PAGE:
Neither Schrier nor Narvy return for "Once & Always," but Bulk & Skull do get to make a cameo — of sorts. The comedy duo can be glimpsed on a billboard advertising "Skullovitch & Bulkmeier Bulk Food Co.," moments before it is destroyed and their trademark polka music theme plays in the background. It's a brief sight gag, but a nice nod to a team that's been together longer than most Rangers.

Breaking Bad Snizzard

The Power Rangers have fought many weird monsters over the last 30 years, so many in fact that it's easy for even devoted fans to forget a few. But one of the monsters in "Once & Always" has an interesting past; he was originally voiced by "Breaking Bad" actor Bryan Cranston.

First appearing in Season 1 of "Mighty Morphin Power Rangers," "The Snizzard" is a snake-lizard hybrid that can drain energy from its opponents by projecting snakes from its mouth. Although he's defeated when Kimberly shoots the "Zapper Apple" off his head and blows him up, the Snizzard would be resurrected multiple times, including by the robotic "Robo Rita," who recreated the Snizzard as "Robo-Snizzard." This version of the Snizzard is finally taken down by the Mega Zord.

Cranston also voiced the Rangers villain "Twin Man," and inspired the last name of Blue Ranger Billy Cranston, before moving on to TV shows like "Malcolm in the Middle" and "Breaking Bad." In 2017, he returned to the "Power Rangers" franchise by playing the movie version of Zordon in the film reboot. Unfortunately, he doesn't voice the Robo-Snizzard in the reunion special (that credit goes to voice actor Daniel Watterson), but the Snizzard's unique history with the "Power Rangers" franchise nonetheless makes him an inspired choice.

Rest in Peace, Harvey Garvey

Here's a fun Easter egg that probably went over the heads of many fans. During a battle at Trini's gravesite, one of Robo Rita's monsters smashes a headstone reading "Harvey Garvey. 1953-2022." The camera lingers for a beat, suggesting "Harvey Garvey" is somehow important to Rangers history.

So, who is Harvey Garvey? Well, in Season 2 of "Mighty Morphin Power Rangers," the Rangers made an appearance on "The Harvey Garvey Show" to talk about the power of education. While this might seem like a strange person to give a shout-out to on the reunion special, it makes sense because Harvey was played by voice actor Kim Strauss, who supplied the voices for multiple characters in various "Power Rangers" series.

During "Mighty Morphin Power Rangers," Strauss voiced the Rangers' ally Ninjor in several episodes. He went on to voice several monsters in "Power Rangers Wild Force," "Time Force," "Lightspeed Rescue," "Lost Galaxy," and "Power Rangers in Space." While Harvey Garvey is deceased in the Power Rangers universe, Strauss is alive and well and providing voicework for multiple Japanese anime series.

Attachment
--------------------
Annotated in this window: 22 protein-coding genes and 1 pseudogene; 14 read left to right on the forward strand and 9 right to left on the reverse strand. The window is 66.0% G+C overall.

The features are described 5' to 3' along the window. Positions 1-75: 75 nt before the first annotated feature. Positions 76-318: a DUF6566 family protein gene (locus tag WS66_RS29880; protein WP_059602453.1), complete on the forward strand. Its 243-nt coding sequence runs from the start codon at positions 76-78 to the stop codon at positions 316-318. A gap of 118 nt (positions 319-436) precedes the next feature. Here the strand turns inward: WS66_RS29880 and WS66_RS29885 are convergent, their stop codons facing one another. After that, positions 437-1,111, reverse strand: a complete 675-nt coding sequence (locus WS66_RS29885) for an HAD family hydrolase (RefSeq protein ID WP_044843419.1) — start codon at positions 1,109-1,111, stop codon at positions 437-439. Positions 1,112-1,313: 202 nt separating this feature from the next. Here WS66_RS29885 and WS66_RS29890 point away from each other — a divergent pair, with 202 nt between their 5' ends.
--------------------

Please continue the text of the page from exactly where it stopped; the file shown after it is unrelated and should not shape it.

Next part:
Rangers Collectibles

As Robo Rita launches her attack, Alpha 9 coordinates multiple Rangers teams from around the globe. Although these (supposedly epic) battles are off-camera, viewers do get to see the aftermath. In the middle of the episode, Rita places several action figures — er, shrunken Rangers — into a case where she gradually drains their energy. While the scene goes by quickly, many classic Rangers can be glimpsed. These include:

  • The Green, Red, and Pink Mighty Morphin Power Rangers
  • Zeo Ranger II Yellow
  • Phantom Ranger
  • Black and Yellow Space Rangers
  • Red, Green, and Blue Galaxy Rangers
  • Lunar Wolf Ranger
  • Red and White Dino Rangers
  • Red, Blue, and Gold Grid Battleforce Rangers

Notably, many of these Rangers are technically retired by the time the TV special takes place. Either they came out of retirement briefly to battle Robo Rita (as Kat and Rocky did), or their powers were passed on to new recipients. In either case, the surviving Mighty Morphin Power Rangers take possession of Rita's action figure collection at the end and sell their former allies on eBay — or more likely, get them re-enlarged. In all seriousness, this particular Easter egg could be considered an homage not only to multiple "Power Rangers" shows, but the popular Rangers toys as well.

Outer space shoutouts

The Power Rangers universe is home to multiple alien races; while none of the Rangers' outer space allies can be seen in the special, viewers certainly do hear about them.

At the end of the show, the shrunken Rangers are sent to Aquitar to be restored. Aquitar is an aquatic planet first introduced in Season 3 of "Mighty Morphin Power Rangers" when the original Power Rangers were regressed into children and needed to be replaced. This resulted in the miniseries "Mighty Morphin Alien Rangers," where Aquitar's Power Rangers took over as the show's heroes. One of the Aquitians, a woman named Cestria, later became Billy's love interest in "Rangers of Two Worlds Part I," and Adam mentioned to Billy at the end of "Once & Always" that Cestria misses him.

Billy also asks if he can get Minh "a souvenir from Mirinoi" while he's away on business in outer space. In "Power Rangers: Lost Galaxy," Mirinoi is the home planet of Yellow Galaxy Ranger Maya (Cerina Vincent) and where the Galaxy Rangers found the Quasar Sabers that empowered them. Mirinoi is typically depicted as a jungle planet with very little technology, so Minh's souvenir may end up being an alien flower or plant.